Arm or leg ornament ouoho
Inv. Oz 112 (Handy 1923: 282)
Humphrey No. 51: ‘a plaited fillet made of Cordage to which a number of small bunches or locks of curled human hair are tied, serving as a fence to keep off the rays of the Sun from the Marquesas Isles.’
The numerous small, brownish-black and curled tufts of hair are individually set, i.e. wrapped with fibres and set into a plaited band (cf. Linton 1923: 424f.). According to Handy, ouoho literally means ‘hair on one’s head’ in contrast to ‘pavahina‘, ornaments consisting of the white hair from the beards of old men. With respect to the manufacture and the function, Handy (1923: 283) reported the following: ‘When ouoho were made for a sacred child its pahupahu (maternal uncles and paternal aunts), ... cut off their hair for the purpose. It was taken to a tuhuna hana titi ouohu [specialist] who wrapped it on small sticks, bound these with leaves and baked the rolls in an oven of heated stones. The curled hair was then attached to a braided band of sennit. When a chief desired ouoho for his child his people were called upon to supply it. Hair of enemies was also used.’ Linton stated (1923: 425) that such ornaments were worn by men and women on the occasion of feasts (cf. the illustrations in Handy 1923: Fig. 25e; in Linton 1923: PI. 76, e). Von den Steinen reproduced a picture of two old men (1928: dC No. 3) almost completely dressed in human hair ornaments.
Cook wrote regarding this decoration: ‘They also wear bunches of human hair around their legs and arms &ca’ (1961, II: 373).
They also attached much importance to the tufts of human hair which were tied with strings around their body, around arms, knees and thighs’ (Forster 1989, II: 19). Brigitta Hauser-Schaüblin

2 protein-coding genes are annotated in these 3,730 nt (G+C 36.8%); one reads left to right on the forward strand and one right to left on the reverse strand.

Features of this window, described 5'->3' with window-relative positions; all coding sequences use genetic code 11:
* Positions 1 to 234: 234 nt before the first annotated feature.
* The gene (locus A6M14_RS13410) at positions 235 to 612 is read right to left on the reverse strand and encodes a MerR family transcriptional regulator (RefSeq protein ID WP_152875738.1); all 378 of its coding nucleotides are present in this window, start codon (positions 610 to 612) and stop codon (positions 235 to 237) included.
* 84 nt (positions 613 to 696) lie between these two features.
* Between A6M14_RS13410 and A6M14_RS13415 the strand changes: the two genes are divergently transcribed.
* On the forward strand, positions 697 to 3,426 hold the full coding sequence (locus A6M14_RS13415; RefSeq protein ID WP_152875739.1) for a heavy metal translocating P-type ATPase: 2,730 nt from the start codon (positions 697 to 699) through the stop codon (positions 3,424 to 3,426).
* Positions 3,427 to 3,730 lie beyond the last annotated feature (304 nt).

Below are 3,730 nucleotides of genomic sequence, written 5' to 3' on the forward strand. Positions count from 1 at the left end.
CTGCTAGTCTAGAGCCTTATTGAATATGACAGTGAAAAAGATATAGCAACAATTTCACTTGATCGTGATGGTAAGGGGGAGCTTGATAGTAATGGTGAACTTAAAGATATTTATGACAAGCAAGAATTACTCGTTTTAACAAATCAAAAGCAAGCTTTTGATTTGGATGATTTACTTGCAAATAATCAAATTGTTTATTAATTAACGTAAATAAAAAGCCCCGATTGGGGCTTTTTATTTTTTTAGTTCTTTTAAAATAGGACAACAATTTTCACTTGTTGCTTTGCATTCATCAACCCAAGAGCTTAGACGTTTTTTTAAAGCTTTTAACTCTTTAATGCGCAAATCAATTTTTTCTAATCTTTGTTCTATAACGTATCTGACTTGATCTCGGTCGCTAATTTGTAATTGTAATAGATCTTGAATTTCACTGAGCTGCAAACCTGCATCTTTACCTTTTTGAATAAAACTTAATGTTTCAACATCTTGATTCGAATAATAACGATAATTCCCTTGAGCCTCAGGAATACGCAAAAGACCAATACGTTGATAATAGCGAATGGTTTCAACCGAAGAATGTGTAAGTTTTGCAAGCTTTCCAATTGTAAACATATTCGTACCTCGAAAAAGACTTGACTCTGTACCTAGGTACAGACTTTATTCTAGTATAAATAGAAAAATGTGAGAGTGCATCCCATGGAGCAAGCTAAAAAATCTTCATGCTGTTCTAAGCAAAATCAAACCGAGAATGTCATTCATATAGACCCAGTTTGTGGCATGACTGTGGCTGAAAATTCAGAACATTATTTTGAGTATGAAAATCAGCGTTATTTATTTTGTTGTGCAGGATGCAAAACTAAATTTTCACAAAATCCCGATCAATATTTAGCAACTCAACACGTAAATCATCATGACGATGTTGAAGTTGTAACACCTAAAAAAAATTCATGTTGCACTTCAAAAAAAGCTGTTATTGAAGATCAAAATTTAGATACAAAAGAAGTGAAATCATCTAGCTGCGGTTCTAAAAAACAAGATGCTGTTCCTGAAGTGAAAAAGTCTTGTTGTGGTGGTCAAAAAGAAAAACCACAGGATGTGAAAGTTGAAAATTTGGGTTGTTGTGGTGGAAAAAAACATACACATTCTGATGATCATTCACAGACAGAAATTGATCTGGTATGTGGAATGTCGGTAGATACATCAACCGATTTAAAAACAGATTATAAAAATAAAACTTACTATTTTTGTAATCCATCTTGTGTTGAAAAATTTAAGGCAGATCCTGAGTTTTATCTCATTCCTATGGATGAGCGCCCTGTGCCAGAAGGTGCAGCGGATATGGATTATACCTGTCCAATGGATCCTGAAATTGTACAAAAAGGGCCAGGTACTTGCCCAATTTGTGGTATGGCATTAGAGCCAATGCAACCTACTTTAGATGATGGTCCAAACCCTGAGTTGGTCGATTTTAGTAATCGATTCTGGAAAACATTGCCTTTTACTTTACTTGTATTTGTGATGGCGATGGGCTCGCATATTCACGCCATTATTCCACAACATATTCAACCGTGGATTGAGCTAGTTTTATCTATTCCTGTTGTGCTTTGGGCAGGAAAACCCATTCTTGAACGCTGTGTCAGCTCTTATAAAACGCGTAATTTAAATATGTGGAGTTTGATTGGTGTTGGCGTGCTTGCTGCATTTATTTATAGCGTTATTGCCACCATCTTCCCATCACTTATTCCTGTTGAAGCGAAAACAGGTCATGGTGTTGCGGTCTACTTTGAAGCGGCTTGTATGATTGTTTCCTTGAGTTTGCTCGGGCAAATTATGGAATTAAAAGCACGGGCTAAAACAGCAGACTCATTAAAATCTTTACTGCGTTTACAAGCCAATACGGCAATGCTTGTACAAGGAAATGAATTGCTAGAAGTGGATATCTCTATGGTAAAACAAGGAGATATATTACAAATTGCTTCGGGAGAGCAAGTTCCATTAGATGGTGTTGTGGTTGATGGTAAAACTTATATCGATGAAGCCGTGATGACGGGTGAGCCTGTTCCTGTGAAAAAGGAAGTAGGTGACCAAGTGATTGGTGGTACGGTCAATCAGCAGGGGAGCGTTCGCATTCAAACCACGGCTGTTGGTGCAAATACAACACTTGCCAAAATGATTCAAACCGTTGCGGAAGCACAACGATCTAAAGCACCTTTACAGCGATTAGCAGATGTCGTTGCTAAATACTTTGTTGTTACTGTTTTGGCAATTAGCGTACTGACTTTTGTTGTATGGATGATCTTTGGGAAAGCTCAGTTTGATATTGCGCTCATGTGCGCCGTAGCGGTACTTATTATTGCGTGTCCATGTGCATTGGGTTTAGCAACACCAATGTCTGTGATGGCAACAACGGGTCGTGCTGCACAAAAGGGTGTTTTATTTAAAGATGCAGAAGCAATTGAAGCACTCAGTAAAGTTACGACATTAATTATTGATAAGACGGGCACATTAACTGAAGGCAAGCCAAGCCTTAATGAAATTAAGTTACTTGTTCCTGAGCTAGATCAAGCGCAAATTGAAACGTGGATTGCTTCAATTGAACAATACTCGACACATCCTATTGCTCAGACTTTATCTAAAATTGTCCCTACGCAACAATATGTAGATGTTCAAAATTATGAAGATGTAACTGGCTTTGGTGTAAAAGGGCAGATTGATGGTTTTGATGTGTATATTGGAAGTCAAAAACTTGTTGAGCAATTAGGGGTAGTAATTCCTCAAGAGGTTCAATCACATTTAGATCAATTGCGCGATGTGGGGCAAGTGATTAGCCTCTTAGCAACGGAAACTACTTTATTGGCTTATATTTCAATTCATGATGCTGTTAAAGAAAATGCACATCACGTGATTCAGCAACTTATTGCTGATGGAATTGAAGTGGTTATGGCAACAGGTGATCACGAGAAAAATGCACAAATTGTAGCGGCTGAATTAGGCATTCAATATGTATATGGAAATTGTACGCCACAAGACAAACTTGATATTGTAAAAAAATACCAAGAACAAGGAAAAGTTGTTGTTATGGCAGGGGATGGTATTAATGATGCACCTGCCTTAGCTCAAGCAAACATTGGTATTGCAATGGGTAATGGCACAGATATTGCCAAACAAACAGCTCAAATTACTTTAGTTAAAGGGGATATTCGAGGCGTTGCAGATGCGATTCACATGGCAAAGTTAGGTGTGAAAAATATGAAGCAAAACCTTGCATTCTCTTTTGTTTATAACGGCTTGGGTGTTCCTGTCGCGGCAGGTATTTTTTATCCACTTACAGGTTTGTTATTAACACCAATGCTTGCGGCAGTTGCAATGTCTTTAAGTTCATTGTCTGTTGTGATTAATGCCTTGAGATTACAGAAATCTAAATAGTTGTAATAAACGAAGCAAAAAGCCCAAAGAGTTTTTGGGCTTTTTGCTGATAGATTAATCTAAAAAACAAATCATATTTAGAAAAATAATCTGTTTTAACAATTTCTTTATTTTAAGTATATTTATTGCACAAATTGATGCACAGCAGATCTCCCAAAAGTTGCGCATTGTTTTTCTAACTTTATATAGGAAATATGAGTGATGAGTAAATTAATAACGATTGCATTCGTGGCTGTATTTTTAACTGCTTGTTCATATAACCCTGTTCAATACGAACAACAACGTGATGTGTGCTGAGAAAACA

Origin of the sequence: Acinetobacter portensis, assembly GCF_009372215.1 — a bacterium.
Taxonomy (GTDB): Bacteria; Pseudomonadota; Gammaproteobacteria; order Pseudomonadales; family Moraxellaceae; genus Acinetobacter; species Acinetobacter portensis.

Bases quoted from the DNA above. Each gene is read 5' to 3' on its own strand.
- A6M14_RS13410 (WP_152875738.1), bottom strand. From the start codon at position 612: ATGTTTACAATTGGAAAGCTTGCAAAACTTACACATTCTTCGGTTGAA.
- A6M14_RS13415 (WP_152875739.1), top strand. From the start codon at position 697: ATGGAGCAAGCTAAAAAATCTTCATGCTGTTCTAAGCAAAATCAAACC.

Beaglehole, John Cawte, The Journals of Captain James Cook on his Voyages of Discovery. The Voyage of the Resolution and Discovery 1772–1775, Hakluyt Society, Extra Series, 35, Cambridge University Press, Cambridge, 1969 [1961, II].
Forster, Georg, Reise um die Welt, 2 Teile, in Georg Steiner (ed.), Georg Forsters Werke (2 und 3), Sämtliche Schriften, Tagebücher, Briefe, herausgegeben von der Akademie der Wissenschaften der DDR, Akademie-Verlag, Berlin,  1989.
Handy, ES Craighill, The Native Culture of the Marquesas, Bernice P Bishop Museum Bulletin, vol. 9, Honolulu, 1923.
Linton, Ralph, The Material Culture of the Marquesas Islands, Memoirs of the Bernice P Bishop Museum, Honolulu, 1923, vol. 8, no. 5.
Steinen, Karl von den, Die Marquesaner und ihre Kunst. Primitive Südseeornamentik II: Plastik, Berlin, 1928.
Steinen, Karl von den, Die Marquesaner und ihre Kunst. Primitive Südseeornamentik II: Die Sammlungen, Berlin, 1928.